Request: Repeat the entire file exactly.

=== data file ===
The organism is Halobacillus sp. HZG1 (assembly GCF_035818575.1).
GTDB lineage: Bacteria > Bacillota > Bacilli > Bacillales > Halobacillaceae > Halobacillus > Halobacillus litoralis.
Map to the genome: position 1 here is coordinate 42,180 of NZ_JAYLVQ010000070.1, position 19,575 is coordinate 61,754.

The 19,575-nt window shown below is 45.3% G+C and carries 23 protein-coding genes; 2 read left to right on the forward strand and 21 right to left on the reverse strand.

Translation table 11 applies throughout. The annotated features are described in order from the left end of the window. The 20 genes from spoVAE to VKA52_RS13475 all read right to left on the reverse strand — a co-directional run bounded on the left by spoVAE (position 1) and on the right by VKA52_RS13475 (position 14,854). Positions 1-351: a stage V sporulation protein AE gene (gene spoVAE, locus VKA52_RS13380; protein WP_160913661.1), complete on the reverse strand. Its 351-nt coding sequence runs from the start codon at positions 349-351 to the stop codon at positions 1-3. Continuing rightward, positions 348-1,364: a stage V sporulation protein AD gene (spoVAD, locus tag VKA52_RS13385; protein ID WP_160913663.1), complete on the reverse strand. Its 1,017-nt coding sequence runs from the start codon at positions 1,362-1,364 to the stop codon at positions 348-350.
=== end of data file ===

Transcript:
The organism is Halobacillus sp. HZG1 (assembly GCF_035818575.1).
GTDB lineage: Bacteria > Bacillota > Bacilli > Bacillales > Halobacillaceae > Halobacillus > Halobacillus litoralis.
Map to the genome: position 1 here is coordinate 42,180 of NZ_JAYLVQ010000070.1, position 19,575 is coordinate 61,754.

The 19,575-nt window shown below is 45.3% G+C and carries 23 protein-coding genes; 2 read left to right on the forward strand and 21 right to left on the reverse strand.

Translation table 11 applies throughout. The annotated features are described in order from the left end of the window. The 20 genes from spoVAE to VKA52_RS13475 all read right to left on the reverse strand — a co-directional run bounded on the left by spoVAE (position 1) and on the right by VKA52_RS13475 (position 14,854). Positions 1-351: a stage V sporulation protein AE gene (gene spoVAE, locus VKA52_RS13380; protein WP_160913661.1), complete on the reverse strand. Its 351-nt coding sequence runs from the start codon at positions 349-351 to the stop codon at positions 1-3. Continuing rightward, positions 348-1,364: a stage V sporulation protein AD gene (spoVAD, locus tag VKA52_RS13385; protein ID WP_160913663.1), complete on the reverse strand. Its 1,017-nt coding sequence runs from the start codon at positions 1,362-1,364 to the stop codon at positions 348-350.